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The challenges of the trailing spouse

Annmarie Cano, professor of psychology and associate provost for faculty development and faculty success, wrote a piece about the career challenges she faced as a “trailing spouse.” Cano wrote: ”Here are just a few ideas for those hiring at institutions as to how they can help achieve these goals. Offer dual-career policies and information. There’s no question that institutions must deal with a number of challenges when hiring one or both members of a dual-career couple. It’s not an easy process for them or the couples themselves. But the reality is that more than a third of faculty members at research universities have academic partners. Be open to what couples can bring, including diversity. Rather than narrowing the conversation to whether the partner’s scholarly area is a good fit for the department, consider the total package. Be mindful that how you treat one, you treat the other. Dual-career couples are people, too… Clearly developed dual-career policies, meaningful efforts to increase diversity and investment in the development of faculty and department chair leadership skills are needed to continue to improve the climate for dual-career couples and access to higher education careers for women and minorities.
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'Consensus builder' Stanley faces task of healing MSU

Michigan State University's next president is a skilled physician, nationally renowned researcher and a uniter who can help the university emerge from the Larry Nassar sexual abuse scandal, former colleagues said Tuesday. Those who have worked with Samuel Stanley Jr. hailed the former Stony Brook University president's broad range of academic, administrative, medical and research experience and his compassionate demeanor. Stanley, 65, was named president Tuesday by the MSU Board of Trustees after a decade-long stint as president of Stony Brook, a 17,364-student university on suburban Long Island in New York state. Stanley’s upcoming tenure, which begins Aug. 1, means that Michigan’s Big Three universities will all be headed by medical doctors. Wayne State University President M. Roy Wilson and University of Michigan President Mark Schlissel are also trained as physicians. Wilson was a 1980 classmate of Stanley’s at Harvard Medical School and often played basketball with him in the university’s Vanderbilt Hall. Wilson also recently worked with Stanley on two national panels. One was a 2018 NCAA symposium titled “An ounce of prevention may keep you out of court.” Wilson also co-chaired a National Institutes of Health committee in 2018 for the director on Foreign Influences on Biomedical Research, with Stanley as one of the members. The WSU president spoke of Stanley with high regard, describing him as “compassionate” and “down-to-earth.” “MSU made an outstanding choice,” he said. “He’s a very smart guy. More than that, he is really well-rounded. He is not just a scientist. He is really well-rounded in the humanities.” Wilson added he felt Stanley will be able to navigate the university community through the turbulence of the Nassar fallout. “He’s very approachable,” he said. “I think the victims of sexual assault will feel like they can approach him in a way that may have not been able to with some other people.”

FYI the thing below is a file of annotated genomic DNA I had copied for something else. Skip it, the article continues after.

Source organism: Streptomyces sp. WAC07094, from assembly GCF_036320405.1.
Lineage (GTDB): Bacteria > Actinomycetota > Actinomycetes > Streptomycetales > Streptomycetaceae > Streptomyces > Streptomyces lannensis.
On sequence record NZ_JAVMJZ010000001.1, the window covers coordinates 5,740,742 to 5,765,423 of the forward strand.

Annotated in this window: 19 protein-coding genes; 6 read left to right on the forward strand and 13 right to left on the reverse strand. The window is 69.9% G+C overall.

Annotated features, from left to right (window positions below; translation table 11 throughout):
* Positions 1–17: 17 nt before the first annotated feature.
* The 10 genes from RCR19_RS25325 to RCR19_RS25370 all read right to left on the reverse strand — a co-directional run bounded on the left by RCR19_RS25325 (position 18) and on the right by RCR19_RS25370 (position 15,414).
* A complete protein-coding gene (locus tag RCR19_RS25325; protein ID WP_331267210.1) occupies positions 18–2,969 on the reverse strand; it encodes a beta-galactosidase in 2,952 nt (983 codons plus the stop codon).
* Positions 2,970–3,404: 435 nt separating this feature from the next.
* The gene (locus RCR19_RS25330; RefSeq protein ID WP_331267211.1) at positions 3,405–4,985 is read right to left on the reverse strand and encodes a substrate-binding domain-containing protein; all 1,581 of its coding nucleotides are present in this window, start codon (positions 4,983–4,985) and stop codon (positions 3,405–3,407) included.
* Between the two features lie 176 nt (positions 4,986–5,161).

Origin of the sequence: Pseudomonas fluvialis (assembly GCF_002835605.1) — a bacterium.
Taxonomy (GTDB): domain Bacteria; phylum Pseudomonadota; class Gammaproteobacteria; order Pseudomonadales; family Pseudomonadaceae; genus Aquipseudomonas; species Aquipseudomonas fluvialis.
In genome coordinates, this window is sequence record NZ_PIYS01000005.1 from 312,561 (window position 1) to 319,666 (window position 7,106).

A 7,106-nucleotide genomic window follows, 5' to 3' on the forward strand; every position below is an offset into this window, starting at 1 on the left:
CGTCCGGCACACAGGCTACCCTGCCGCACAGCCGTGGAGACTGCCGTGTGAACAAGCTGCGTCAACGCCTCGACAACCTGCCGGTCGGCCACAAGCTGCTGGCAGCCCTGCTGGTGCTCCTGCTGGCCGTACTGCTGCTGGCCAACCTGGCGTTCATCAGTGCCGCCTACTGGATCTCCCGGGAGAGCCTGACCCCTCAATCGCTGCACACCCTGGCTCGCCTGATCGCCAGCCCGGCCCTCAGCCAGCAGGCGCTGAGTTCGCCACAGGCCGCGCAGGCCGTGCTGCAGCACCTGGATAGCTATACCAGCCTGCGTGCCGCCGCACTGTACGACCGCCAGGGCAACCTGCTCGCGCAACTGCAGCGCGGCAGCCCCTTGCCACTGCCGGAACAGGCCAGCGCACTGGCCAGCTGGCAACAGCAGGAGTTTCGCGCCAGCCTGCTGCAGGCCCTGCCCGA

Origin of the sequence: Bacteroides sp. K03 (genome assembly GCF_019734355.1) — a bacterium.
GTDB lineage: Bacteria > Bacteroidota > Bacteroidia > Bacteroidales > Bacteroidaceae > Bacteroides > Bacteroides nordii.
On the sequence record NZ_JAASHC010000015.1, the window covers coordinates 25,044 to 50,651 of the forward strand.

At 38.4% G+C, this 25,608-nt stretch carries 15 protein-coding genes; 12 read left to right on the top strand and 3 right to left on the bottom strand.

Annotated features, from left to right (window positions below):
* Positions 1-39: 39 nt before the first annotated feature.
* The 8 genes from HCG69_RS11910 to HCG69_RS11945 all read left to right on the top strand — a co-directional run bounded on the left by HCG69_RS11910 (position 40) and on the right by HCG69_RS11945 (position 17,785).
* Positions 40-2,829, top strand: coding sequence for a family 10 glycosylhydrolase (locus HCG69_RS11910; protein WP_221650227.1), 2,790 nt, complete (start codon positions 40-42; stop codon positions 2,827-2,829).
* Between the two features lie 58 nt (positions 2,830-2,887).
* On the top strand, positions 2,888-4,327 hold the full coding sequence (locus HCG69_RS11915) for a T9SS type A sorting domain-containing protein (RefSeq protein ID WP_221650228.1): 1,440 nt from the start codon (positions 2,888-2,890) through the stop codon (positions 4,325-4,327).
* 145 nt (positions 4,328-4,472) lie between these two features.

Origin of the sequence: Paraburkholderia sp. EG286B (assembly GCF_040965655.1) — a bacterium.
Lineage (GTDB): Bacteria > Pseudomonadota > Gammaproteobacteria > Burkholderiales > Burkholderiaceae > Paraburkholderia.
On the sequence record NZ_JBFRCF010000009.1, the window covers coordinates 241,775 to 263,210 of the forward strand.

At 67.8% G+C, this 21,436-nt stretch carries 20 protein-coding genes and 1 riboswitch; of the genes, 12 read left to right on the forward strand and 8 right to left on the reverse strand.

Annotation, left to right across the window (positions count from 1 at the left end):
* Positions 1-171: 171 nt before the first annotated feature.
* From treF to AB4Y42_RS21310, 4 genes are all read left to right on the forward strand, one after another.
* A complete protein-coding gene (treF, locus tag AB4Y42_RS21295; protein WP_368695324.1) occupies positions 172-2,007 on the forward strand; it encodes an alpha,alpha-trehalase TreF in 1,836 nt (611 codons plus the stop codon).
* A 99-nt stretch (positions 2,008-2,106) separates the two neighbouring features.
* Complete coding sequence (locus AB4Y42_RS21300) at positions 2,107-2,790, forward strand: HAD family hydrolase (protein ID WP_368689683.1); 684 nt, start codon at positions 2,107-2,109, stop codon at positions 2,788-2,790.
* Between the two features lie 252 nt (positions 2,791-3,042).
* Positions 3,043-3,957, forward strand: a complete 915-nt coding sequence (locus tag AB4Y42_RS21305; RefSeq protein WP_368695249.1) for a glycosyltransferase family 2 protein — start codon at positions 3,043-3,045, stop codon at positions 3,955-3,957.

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High blood pressure is rampant in Michigan. Better data may lead to a cure